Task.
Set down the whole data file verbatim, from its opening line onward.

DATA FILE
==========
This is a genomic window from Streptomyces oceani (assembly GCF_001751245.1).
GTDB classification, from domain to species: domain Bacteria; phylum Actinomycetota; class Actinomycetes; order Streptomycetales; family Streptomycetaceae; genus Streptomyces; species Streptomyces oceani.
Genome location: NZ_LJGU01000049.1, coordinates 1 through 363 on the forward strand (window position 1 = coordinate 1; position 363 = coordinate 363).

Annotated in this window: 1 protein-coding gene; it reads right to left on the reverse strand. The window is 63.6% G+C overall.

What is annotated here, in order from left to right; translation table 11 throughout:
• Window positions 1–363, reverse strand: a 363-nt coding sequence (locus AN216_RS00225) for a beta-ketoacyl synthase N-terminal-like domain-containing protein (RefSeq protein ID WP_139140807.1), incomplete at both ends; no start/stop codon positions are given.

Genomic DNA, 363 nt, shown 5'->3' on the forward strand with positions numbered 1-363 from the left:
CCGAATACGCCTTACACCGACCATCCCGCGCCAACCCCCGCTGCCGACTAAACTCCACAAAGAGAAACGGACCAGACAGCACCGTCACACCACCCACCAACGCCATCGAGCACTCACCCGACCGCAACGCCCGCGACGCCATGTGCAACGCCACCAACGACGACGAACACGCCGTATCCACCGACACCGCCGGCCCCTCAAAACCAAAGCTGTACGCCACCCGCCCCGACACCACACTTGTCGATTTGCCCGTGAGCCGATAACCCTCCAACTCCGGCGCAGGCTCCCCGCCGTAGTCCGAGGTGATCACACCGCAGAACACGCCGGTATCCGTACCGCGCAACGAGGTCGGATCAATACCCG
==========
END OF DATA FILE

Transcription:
This is a genomic window from Streptomyces oceani (assembly GCF_001751245.1).
GTDB classification, from domain to species: domain Bacteria; phylum Actinomycetota; class Actinomycetes; order Streptomycetales; family Streptomycetaceae; genus Streptomyces; species Streptomyces oceani.
Genome location: NZ_LJGU01000049.1, coordinates 1 through 363 on the forward strand (window position 1 = coordinate 1; position 363 = coordinate 363).

Annotated in this window: 1 protein-coding gene; it reads right to left on the reverse strand. The window is 63.6% G+C overall.

What is annotated here, in order from left to right; translation table 11 throughout:
• Window positions 1–363, reverse strand: a 363-nt coding sequence (locus AN216_RS00225) for a beta-ketoacyl synthase N-terminal-like domain-containing protein (RefSeq protein ID WP_139140807.1), incomplete at both ends; no start/stop codon positions are given.

Genomic DNA, 363 nt, shown 5'->3' on the forward strand with positions numbered 1-363 from the left:
CCGAATACGCCTTACACCGACCATCCCGCGCCAACCCCCGCTGCCGACTAAACTCCACAAAGAGAAACGGACCAGACAGCACCGTCACACCACCCACCAACGCCATCGAGCACTCACCCGACCGCAACGCCCGCGACGCCATGTGCAACGCCACCAACGACGACGAACACGCCGTATCCACCGACACCGCCGGCCCCTCAAAACCAAAGCTGTACGCCACCCGCCCCGACACCACACTTGTCGATTTGCCCGTGAGCCGATAACCCTCCAACTCCGGCGCAGGCTCCCCGCCGTAGTCCGAGGTGATCACACCGCAGAACACGCCGGTATCCGTACCGCGCAACGAGGTCGGATCAATACCCG